The Dialogue Diva
You’ve probably written your short, but it’s like 53 pages long. And all dialogue. Quentin Tarantino is one of the few geniuses working in cinema today, but the worse influence in cinema history. He does it so well, everyone and their mother thinks they can write tons of dialogue. But you don’t care, you still love writing dialogue (if you were in a mental hospital, you’d just write dialogue on walls with your own feces). You can’t even see the 5 page script you intended to write, because it’s buried in weeds of dialogue.
A person deeply in love with their own dialogue may not understand that dialogue divas like Tarantino or Judd Apatow are genre filmmakers. They pick their genre, then wrap miles of dialogue around it. In Tarantino and Apatow films, there’s usually lots of tension as a result of genre commitment. Both of these guys employ “The Secret Mystery” or “The Forbidden Love” (a benefit of genre commitment). You will learn about these devices and thus your golden dialogue will have a wonderful sheen, like Martin McDonagh’s Oscar winning short, “Six Shooter.”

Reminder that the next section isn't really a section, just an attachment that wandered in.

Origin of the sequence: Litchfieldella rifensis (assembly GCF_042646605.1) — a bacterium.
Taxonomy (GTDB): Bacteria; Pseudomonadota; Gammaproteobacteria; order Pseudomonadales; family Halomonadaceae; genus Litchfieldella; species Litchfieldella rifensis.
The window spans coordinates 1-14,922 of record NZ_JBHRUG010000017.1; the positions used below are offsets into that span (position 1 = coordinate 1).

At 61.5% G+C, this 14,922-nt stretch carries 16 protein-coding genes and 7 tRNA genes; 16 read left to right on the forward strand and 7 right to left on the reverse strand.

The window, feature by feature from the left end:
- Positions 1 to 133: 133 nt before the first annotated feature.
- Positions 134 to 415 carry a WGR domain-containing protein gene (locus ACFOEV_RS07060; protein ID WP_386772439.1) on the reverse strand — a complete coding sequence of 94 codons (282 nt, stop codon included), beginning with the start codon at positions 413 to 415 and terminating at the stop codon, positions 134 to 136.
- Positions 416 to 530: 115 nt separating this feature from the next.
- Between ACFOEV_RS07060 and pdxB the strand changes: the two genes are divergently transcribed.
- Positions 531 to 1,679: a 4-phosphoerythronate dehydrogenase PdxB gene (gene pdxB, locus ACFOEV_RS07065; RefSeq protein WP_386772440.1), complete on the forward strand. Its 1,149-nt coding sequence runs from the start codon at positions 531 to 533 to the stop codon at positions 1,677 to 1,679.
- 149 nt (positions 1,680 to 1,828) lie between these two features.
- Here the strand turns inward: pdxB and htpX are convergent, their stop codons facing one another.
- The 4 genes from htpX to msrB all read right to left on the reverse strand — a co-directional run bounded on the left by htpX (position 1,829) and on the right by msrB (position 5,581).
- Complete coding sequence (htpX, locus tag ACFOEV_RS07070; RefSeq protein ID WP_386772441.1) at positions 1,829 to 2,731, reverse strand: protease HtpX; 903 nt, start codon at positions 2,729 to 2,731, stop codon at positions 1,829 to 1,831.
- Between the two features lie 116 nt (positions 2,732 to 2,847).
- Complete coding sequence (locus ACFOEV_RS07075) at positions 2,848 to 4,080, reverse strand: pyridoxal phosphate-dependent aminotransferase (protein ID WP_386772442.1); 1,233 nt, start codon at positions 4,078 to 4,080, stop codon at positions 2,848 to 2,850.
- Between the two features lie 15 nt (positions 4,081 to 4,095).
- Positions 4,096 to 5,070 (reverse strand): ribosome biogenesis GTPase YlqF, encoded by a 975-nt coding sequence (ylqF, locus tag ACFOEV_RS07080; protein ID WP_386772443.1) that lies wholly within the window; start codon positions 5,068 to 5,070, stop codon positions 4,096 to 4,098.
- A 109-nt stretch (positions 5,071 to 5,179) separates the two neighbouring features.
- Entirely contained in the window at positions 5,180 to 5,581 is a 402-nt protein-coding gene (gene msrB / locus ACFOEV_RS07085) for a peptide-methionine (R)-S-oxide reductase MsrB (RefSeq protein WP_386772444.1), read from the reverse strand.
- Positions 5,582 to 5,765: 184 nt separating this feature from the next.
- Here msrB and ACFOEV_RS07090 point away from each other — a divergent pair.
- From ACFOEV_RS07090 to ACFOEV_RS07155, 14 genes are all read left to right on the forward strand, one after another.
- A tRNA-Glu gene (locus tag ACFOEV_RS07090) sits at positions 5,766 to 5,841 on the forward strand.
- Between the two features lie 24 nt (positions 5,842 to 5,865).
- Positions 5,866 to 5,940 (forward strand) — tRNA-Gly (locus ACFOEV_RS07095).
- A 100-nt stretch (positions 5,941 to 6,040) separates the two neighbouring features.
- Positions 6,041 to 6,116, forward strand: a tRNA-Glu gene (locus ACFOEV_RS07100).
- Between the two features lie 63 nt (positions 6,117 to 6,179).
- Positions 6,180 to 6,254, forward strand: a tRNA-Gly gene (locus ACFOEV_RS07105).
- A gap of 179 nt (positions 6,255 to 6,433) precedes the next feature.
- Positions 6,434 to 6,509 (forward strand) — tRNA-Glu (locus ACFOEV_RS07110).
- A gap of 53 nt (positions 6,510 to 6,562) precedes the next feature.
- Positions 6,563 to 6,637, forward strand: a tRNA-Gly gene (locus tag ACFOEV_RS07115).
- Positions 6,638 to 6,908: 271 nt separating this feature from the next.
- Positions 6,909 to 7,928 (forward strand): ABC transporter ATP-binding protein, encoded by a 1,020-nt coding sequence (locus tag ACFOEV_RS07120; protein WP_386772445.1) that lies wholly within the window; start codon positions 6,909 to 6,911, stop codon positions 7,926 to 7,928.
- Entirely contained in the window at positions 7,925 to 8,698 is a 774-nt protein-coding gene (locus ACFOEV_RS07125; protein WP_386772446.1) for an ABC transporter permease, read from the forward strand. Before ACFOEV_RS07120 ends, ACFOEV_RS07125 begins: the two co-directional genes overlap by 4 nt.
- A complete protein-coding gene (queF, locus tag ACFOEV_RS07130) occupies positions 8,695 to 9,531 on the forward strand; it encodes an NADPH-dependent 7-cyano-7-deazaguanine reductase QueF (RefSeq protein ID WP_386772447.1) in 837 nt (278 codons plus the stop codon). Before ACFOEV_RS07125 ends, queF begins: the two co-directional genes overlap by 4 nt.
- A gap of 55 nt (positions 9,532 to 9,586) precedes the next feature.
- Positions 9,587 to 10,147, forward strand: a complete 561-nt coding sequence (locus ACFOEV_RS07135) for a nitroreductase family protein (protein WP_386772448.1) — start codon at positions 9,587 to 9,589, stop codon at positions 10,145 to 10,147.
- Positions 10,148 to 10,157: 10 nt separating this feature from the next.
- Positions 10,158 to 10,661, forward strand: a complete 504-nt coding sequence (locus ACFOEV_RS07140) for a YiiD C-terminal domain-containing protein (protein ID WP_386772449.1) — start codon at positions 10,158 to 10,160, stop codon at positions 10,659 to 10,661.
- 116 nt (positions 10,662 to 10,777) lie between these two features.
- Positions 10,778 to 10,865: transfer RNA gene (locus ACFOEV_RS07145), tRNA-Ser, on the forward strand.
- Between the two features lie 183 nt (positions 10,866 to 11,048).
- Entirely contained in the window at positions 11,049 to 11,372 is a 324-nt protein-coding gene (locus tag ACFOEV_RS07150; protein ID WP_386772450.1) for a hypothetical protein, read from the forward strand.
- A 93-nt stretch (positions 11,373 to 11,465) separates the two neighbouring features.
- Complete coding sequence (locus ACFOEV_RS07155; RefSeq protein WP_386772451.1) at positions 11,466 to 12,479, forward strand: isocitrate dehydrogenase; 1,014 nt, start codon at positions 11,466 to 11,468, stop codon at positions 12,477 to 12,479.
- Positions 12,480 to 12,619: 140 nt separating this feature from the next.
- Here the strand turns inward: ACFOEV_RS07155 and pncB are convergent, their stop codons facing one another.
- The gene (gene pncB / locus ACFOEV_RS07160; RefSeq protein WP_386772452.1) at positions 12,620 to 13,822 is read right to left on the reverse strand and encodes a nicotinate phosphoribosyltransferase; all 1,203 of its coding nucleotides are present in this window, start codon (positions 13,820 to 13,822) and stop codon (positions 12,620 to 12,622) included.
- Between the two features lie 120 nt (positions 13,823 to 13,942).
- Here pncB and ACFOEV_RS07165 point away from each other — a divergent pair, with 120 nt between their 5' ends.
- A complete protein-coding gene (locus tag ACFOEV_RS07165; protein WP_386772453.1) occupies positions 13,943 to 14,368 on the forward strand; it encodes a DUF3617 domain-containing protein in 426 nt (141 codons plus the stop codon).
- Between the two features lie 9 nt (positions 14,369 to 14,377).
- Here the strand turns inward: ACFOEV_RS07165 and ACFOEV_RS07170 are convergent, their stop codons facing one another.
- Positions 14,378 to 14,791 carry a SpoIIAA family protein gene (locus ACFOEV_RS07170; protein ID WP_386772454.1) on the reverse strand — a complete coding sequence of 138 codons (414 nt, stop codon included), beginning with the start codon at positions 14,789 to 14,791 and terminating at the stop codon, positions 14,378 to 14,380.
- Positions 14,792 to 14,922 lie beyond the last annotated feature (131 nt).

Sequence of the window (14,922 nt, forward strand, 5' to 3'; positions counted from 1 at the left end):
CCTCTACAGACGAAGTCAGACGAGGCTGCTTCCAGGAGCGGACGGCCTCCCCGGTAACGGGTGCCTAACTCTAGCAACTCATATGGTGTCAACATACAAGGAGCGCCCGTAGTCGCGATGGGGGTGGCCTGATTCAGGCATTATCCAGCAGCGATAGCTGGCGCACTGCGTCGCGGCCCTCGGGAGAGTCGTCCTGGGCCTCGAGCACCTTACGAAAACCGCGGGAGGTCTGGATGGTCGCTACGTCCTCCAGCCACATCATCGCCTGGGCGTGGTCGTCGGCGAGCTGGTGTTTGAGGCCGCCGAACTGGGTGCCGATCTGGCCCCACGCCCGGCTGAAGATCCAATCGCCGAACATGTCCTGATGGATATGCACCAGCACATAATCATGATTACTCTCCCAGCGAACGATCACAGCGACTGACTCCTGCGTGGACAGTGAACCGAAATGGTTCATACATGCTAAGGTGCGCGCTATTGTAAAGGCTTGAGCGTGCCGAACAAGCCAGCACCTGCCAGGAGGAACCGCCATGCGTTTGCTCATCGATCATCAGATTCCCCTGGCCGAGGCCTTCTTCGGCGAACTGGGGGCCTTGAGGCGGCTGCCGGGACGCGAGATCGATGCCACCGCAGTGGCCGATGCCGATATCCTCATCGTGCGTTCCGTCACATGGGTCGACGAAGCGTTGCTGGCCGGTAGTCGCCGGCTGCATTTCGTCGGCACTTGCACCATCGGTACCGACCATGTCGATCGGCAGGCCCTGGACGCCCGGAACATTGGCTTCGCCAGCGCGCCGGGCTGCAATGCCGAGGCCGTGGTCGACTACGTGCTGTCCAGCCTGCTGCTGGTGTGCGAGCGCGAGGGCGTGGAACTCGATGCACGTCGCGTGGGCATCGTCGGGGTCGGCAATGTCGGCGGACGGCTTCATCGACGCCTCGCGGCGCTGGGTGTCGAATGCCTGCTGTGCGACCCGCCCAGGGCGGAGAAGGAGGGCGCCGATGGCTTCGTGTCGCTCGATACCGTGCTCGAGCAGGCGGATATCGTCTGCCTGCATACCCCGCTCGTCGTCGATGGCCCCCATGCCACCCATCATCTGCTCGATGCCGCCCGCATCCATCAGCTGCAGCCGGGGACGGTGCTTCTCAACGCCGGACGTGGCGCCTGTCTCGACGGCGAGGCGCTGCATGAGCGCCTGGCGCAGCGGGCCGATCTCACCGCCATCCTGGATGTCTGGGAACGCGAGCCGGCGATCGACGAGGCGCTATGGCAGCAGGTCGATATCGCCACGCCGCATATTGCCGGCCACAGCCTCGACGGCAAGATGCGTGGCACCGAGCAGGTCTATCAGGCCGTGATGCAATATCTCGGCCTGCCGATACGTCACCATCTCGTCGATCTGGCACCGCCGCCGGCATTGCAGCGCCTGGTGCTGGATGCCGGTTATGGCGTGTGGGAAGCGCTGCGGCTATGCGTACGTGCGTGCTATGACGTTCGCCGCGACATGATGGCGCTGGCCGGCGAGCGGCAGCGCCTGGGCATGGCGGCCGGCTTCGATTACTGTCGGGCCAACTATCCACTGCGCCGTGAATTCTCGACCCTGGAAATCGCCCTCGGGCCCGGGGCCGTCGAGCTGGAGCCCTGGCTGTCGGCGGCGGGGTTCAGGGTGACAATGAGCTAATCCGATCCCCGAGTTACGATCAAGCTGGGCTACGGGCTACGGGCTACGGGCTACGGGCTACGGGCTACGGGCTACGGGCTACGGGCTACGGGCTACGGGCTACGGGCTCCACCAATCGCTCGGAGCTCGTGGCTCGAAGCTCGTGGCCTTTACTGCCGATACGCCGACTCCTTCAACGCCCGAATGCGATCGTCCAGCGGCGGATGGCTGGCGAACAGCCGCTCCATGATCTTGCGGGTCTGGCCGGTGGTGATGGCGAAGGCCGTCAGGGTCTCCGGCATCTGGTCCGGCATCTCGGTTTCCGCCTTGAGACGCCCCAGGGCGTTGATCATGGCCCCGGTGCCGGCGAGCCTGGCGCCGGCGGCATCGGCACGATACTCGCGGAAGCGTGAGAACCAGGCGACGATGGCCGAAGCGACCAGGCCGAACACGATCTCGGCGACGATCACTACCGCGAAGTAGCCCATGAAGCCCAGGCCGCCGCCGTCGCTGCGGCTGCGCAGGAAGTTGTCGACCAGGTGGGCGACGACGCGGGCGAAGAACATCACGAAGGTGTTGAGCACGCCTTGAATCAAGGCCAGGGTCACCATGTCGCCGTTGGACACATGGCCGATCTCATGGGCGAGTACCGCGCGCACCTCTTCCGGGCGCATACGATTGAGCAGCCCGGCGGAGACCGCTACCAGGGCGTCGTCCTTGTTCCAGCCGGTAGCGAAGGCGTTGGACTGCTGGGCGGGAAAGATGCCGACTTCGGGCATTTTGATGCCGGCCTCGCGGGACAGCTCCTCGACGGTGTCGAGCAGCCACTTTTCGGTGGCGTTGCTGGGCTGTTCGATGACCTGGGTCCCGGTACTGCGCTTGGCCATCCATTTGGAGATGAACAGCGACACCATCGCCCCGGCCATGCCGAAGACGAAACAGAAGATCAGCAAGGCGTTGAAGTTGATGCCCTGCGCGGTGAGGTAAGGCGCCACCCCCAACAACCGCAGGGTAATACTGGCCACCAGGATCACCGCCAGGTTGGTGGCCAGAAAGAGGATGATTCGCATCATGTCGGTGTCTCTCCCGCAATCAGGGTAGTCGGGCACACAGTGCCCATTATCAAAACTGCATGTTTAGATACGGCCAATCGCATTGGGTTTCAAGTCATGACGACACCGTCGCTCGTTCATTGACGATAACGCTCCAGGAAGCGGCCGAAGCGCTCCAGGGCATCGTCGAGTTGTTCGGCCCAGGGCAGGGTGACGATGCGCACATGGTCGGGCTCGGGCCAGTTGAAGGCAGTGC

Famous Dialogue Divas: Spike Lee (“Joe’s Bed Stuy Barbershop: We Cut Heads”), Eric Rhomer (“Journal d’un scélérat”), Sofia Coppola (“Lick The Star”).
Do you prefer the visual over dialogue? Or perhaps your inspirations originate elsewhere… when the muse visits, is she simply a reflection of yourself in the mirror? If so, you may be a “Self Muse” filmmaker – read on to find out.
*Seven directing styles is taken from Norith Soth’s book, “Cut the Eyeball,” Learn how to write a short script that best translates your directing vision, along with other filmmaking tips available on Amazon.